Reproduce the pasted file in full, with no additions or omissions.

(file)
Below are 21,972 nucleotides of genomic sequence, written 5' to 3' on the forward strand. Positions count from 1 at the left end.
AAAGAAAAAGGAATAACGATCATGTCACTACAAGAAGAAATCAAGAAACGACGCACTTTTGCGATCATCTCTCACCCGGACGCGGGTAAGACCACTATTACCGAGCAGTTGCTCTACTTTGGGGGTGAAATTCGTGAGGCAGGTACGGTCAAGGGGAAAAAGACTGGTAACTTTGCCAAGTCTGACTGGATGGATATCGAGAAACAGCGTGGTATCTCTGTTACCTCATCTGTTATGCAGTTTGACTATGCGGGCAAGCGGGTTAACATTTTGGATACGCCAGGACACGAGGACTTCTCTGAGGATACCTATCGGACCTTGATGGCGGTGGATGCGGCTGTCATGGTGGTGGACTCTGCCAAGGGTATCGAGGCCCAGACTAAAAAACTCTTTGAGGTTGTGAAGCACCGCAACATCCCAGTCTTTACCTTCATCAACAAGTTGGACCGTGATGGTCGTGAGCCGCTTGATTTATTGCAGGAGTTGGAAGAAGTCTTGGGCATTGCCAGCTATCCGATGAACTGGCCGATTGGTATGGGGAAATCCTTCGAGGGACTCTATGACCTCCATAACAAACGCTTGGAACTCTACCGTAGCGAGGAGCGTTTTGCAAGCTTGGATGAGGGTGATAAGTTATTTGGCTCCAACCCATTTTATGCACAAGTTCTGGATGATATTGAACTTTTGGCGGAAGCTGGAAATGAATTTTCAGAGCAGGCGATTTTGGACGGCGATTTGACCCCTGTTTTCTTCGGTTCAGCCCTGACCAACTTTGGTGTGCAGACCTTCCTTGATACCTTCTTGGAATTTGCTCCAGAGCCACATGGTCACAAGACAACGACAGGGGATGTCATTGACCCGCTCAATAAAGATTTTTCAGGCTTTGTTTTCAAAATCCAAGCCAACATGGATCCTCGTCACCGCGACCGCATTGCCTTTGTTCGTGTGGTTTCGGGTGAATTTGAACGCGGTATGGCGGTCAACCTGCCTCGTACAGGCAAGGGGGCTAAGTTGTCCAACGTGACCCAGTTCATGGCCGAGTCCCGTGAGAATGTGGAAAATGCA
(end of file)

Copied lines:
Below are 21,972 nucleotides of genomic sequence, written 5' to 3' on the forward strand. Positions count from 1 at the left end.
AAAGAAAAAGGAATAACGATCATGTCACTACAAGAAGAAATCAAGAAACGACGCACTTTTGCGATCATCTCTCACCCGGACGCGGGTAAGACCACTATTACCGAGCAGTTGCTCTACTTTGGGGGTGAAATTCGTGAGGCAGGTACGGTCAAGGGGAAAAAGACTGGTAACTTTGCCAAGTCTGACTGGATGGATATCGAGAAACAGCGTGGTATCTCTGTTACCTCATCTGTTATGCAGTTTGACTATGCGGGCAAGCGGGTTAACATTTTGGATACGCCAGGACACGAGGACTTCTCTGAGGATACCTATCGGACCTTGATGGCGGTGGATGCGGCTGTCATGGTGGTGGACTCTGCCAAGGGTATCGAGGCCCAGACTAAAAAACTCTTTGAGGTTGTGAAGCACCGCAACATCCCAGTCTTTACCTTCATCAACAAGTTGGACCGTGATGGTCGTGAGCCGCTTGATTTATTGCAGGAGTTGGAAGAAGTCTTGGGCATTGCCAGCTATCCGATGAACTGGCCGATTGGTATGGGGAAATCCTTCGAGGGACTCTATGACCTCCATAACAAACGCTTGGAACTCTACCGTAGCGAGGAGCGTTTTGCAAGCTTGGATGAGGGTGATAAGTTATTTGGCTCCAACCCATTTTATGCACAAGTTCTGGATGATATTGAACTTTTGGCGGAAGCTGGAAATGAATTTTCAGAGCAGGCGATTTTGGACGGCGATTTGACCCCTGTTTTCTTCGGTTCAGCCCTGACCAACTTTGGTGTGCAGACCTTCCTTGATACCTTCTTGGAATTTGCTCCAGAGCCACATGGTCACAAGACAACGACAGGGGATGTCATTGACCCGCTCAATAAAGATTTTTCAGGCTTTGTTTTCAAAATCCAAGCCAACATGGATCCTCGTCACCGCGACCGCATTGCCTTTGTTCGTGTGGTTTCGGGTGAATTTGAACGCGGTATGGCGGTCAACCTGCCTCGTACAGGCAAGGGGGCTAAGTTGTCCAACGTGACCCAGTTCATGGCCGAGTCCCGTGAGAATGTGGAAAATGCA